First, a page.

Someone in RuneScape spent $62K on microtrans according to UK Parliament report

Old and busted.

Remember last year when we polled our readers on how much money they’d spent on their Steam accounts? Most people seemed to track under a few thousand dollars, which really isn’t that much given that it represents in some cases hundreds of games.

This is why I’m guessing your eyebrows will hit the ceiling over this bit of news via Kotaku, which poked its nose into RuneScape following a UK Parliament committee report earlier this month, which focused on immersive and addictive technologies, including video games monetization. The report mentions a British family’s “adult son” who spent “in excess of £50,000 [$62,000]” in MMORPG RuneScape (which is run by Jagex, located in the UK). That just one game. Yikes? According to Jagex, a third of its revenue comes from microtransactions. Here’s the relevant bit on Jagex from the MPs’ report:

“Jagex told us that it generates about one-third of its revenue from microtransactions, with two-thirds coming from an alternative subscription model. The company’s director of player experience Kelvin Plomer told us that players ‘can potentially spend up to £1,000 a week or £5,000 a month’ in RuneScape, but that only one player had hit that limit in the previous 12 months. The company’s reasoning for setting this limit seemed to stem from fraud prevention, rather than out of a duty of care to prevent people spending more than they are able. Jagex does allow players to ‘request deletion of the account or suspension of the account or a payment block’; however, crucially in the case of the parent who contacted us, for data protection reasons it can deal only with account holders and so was unable to take direct action in response to the parent’s concerns.”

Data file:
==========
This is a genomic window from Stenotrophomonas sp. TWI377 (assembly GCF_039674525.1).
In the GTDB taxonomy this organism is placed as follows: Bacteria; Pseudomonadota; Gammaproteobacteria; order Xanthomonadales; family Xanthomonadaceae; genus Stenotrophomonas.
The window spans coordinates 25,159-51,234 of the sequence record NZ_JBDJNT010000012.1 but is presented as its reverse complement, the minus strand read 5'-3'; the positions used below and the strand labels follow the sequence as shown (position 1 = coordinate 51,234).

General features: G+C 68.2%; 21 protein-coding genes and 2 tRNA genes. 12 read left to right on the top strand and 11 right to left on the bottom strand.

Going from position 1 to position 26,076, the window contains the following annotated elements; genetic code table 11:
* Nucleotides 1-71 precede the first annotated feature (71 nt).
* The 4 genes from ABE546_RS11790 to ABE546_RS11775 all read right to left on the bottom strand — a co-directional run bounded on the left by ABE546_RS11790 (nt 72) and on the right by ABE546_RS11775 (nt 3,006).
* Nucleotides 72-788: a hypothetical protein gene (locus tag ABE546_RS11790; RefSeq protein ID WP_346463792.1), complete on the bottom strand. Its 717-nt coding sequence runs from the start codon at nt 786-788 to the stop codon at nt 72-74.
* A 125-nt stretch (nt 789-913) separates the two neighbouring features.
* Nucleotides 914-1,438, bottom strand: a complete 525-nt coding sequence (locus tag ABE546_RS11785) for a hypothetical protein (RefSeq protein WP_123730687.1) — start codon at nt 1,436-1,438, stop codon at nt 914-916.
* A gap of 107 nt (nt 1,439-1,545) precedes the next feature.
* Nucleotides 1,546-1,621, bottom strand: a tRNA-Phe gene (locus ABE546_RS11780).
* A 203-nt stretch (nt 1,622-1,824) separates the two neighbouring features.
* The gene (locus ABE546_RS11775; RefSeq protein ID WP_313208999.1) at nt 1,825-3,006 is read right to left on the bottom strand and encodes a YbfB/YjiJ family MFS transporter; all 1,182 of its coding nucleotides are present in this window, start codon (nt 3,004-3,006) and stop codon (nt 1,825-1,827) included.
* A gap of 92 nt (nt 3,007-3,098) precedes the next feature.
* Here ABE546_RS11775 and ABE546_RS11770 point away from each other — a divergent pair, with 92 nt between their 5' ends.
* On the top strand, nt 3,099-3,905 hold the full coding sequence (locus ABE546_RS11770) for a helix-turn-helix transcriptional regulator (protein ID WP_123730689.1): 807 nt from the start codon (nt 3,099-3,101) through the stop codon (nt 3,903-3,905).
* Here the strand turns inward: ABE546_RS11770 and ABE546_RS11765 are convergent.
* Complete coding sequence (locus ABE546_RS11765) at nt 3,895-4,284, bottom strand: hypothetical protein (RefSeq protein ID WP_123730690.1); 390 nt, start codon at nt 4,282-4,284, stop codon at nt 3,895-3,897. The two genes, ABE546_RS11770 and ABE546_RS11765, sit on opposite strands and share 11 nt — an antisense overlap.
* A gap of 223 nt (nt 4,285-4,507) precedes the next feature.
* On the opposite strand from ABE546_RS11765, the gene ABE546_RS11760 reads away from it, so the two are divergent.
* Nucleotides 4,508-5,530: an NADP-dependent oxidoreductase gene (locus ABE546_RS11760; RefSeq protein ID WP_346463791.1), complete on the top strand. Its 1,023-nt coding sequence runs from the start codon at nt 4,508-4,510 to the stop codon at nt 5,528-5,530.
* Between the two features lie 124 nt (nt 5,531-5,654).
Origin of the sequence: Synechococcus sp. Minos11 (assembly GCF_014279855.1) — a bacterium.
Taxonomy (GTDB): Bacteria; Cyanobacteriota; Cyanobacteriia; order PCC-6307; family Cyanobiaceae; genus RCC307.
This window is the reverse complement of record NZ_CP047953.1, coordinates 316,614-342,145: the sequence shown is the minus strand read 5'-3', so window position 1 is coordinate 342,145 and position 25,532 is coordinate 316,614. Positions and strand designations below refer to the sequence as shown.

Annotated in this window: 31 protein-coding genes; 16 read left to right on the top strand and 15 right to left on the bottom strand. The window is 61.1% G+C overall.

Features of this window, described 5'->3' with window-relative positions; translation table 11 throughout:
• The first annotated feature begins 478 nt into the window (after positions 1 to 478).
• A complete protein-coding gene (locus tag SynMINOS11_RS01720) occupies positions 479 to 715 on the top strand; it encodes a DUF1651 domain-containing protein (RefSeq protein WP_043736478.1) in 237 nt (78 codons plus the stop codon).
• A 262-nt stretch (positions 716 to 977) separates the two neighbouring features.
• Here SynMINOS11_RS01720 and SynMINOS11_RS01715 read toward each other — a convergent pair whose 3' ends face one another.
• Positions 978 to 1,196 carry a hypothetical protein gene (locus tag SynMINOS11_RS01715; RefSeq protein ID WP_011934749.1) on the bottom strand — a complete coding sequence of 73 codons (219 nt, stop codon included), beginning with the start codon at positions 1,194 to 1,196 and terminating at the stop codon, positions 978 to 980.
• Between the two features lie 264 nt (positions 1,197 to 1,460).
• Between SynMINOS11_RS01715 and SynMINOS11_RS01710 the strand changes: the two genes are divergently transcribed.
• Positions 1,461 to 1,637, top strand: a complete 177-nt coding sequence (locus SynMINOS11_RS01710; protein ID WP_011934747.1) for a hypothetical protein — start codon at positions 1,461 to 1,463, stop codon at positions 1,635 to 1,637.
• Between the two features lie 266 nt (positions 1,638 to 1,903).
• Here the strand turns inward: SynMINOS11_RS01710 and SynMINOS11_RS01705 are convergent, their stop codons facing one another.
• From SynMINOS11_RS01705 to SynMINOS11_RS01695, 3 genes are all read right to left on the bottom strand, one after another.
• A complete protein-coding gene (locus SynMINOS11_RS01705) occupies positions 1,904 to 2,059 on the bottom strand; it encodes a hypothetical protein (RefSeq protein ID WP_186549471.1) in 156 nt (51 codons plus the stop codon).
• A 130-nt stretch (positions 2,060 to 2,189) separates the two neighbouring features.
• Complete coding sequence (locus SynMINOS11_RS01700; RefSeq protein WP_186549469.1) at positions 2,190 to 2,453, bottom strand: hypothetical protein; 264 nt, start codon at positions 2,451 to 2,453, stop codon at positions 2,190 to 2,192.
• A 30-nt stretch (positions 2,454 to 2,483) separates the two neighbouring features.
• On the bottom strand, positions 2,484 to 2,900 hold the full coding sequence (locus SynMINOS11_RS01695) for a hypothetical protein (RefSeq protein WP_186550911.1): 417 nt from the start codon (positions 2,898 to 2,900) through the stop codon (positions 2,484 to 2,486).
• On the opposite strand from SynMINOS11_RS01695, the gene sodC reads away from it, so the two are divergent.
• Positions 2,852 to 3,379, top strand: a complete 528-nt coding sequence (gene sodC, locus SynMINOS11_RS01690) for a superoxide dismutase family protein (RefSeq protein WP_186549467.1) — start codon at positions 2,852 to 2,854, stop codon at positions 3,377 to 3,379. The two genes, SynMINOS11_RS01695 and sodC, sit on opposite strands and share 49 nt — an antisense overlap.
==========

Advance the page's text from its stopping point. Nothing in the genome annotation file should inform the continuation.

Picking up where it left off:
According to Kotaku and its interviewees, the revelation and subsequent promotions from Jagex have made it “clear that the Parliament’s statements and recent actions sent a shockwave through the community.” But that $62K should probably be the real life lesson.

Source: Kotaku
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